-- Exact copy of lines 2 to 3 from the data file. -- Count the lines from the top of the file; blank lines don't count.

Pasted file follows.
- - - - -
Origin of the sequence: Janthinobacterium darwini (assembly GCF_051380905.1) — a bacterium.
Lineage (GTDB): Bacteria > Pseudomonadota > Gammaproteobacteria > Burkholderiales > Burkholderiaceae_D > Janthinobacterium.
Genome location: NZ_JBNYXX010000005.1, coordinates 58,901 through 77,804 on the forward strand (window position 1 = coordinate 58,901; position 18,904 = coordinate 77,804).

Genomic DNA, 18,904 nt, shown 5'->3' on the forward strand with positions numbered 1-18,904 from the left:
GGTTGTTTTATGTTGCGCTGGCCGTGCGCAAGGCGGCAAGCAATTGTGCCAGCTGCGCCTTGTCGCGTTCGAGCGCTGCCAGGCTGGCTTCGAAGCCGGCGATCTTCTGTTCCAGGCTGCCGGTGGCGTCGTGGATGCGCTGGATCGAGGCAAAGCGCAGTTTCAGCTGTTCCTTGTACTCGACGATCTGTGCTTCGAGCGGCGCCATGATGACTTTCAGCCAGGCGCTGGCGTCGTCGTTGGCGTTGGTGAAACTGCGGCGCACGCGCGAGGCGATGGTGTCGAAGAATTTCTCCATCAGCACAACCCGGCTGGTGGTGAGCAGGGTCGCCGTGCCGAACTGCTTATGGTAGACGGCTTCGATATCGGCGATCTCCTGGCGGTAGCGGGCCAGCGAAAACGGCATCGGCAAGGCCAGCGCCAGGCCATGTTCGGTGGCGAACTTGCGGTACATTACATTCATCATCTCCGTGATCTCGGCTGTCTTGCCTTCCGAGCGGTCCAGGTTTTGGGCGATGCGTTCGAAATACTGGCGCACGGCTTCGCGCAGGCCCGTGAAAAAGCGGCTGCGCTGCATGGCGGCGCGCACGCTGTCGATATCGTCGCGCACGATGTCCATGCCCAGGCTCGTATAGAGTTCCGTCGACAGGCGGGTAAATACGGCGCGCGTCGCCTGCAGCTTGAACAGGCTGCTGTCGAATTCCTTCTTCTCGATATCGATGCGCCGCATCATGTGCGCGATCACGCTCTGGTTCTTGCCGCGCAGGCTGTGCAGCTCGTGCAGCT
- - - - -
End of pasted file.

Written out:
Lineage (GTDB): Bacteria > Pseudomonadota > Gammaproteobacteria > Burkholderiales > Burkholderiaceae_D > Janthinobacterium.
Genome location: NZ_JBNYXX010000005.1, coordinates 58,901 through 77,804 on the forward strand (window position 1 = coordinate 58,901; position 18,904 = coordinate 77,804).